OHIO GENEALOGY EXPRESS

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Welcome to
Greene County, Ohio
History & Genealogy

Source:
Green County 1803  - 1908.
Edited by A Committee of the Home Coming Association -
Xenia, Ohio -
The Aldine Publishing House
1908
(Transcribed by Sharon Wick)

SPRING VALLEY TOWNSHIP
Pg. 124

     This township was organized in 1856 from Sugar Creek, Caesar's Creek, and Xenia Townships.  It is fertile, containing much bottom land, and is second only to Sugar Creek in tobacco production.
     SPRING VALLEY, its chief town is situated on the broad, level plain surrounded by the labyrinth of hills.  The settlement, originally called Transylvania and consisting only of several houses, a general store, and the tavern and stage station of Jeffrey Truman, was on the west bank of the river, but with the construction of the Panhandle Railroad in 1845 the population shifted to its present center under the eastern range of hills.
     Among the first industries were the pork packing and shipping company of Byrd & Walton, Barret's Woolen Mill, Dougherty's linseed oil mill, and the large cooper shop of Giles Kinney.  At present Spring Valley has a population of 700 (official, in 1900. 522).  It has a flouring mill, two saw mills, a canning factory, a concrete block factory, three blacksmith shops, a national bank (surplus $60,000), a hotel, two restaurants, a poultry shipping house, two barber shops, and seven stores.  Spring Valley's springs are its proudest possession.  There are said to be fourteen different kinds of water within a radius of two miles.  From one spring gushes a stream of water seven inches in diameter.  "Magnetic" water flows from a pipe that was drilled for oil, while within ten inches of it strong medicinal water with no magnetic quality is ejected intermittently by the force of its own gas.  This water comes from 1450 feet below the surface; it has about the same density as sea water and its chief constituents are common salt and Epsom salts.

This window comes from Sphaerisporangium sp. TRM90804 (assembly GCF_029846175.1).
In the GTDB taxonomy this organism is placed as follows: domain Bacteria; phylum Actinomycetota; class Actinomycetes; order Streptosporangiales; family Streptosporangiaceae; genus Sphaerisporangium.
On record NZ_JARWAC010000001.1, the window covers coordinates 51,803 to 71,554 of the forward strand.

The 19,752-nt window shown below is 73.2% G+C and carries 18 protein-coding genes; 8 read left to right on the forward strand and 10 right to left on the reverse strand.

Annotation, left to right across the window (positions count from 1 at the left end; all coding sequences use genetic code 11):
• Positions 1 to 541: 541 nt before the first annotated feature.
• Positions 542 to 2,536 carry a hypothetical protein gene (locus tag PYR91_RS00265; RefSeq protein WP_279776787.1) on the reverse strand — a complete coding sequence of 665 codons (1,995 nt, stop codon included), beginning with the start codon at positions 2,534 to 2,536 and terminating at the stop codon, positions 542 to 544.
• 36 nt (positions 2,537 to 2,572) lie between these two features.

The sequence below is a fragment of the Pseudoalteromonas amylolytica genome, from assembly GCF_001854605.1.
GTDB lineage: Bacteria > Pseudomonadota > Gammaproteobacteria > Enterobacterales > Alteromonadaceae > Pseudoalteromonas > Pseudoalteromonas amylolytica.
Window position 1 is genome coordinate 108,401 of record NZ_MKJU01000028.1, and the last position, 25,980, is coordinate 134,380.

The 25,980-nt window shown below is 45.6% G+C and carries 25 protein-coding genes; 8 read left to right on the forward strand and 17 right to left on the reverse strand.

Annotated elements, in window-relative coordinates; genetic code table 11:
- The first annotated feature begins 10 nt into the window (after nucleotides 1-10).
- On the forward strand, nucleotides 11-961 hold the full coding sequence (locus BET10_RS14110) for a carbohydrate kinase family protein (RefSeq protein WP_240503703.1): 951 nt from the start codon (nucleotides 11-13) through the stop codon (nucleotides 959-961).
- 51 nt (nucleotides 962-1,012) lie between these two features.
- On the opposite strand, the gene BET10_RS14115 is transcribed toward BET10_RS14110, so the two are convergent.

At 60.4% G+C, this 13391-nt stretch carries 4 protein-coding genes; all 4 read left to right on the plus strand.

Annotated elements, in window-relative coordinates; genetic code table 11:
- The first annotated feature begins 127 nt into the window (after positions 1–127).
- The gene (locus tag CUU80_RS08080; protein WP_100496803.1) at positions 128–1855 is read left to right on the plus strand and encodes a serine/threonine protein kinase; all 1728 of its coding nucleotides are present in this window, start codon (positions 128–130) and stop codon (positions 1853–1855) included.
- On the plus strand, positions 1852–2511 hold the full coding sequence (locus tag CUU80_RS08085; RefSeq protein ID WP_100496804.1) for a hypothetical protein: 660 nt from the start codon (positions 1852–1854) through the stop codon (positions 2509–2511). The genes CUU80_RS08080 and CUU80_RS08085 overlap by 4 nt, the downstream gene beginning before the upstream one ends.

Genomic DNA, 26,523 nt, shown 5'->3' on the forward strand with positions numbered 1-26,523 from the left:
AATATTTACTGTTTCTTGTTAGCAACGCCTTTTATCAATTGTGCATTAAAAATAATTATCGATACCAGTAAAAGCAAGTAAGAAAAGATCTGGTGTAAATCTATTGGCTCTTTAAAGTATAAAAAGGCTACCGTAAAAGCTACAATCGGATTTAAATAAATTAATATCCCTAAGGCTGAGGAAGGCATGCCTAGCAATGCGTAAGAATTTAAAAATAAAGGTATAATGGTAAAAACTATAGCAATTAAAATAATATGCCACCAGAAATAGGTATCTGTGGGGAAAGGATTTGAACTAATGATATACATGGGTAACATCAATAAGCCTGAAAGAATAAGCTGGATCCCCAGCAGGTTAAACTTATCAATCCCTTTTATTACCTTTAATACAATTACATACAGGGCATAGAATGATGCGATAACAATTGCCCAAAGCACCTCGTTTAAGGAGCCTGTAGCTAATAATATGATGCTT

There are three churches in Spring Valley:  the Methodist Episcopal (which in 1907 erected a new $8,000 church of concrete blocks), the Methodist Protestant, and the Friends'.  A new school and high school building was also built of concrete blocks in 1907.
     CLAYSVILLE, or ROXANNA, as it is now called, is a shipping point on the P. C. C. & St. L. Railroad.  It is about two miles below Spring Valley, and the population is about 30.

[Pg. 125]


SPRING VALLEY.
M. E. Church. - Main Street - Walnut Street - (Photo by Rosa E. Johnson)
View from the Mound.

[Pg. 126]
     NEW BURLINGTON, 9 miles south of Xenia, has its northern section in Spring Valley Township, but the larger part of it lies in Clinton County.

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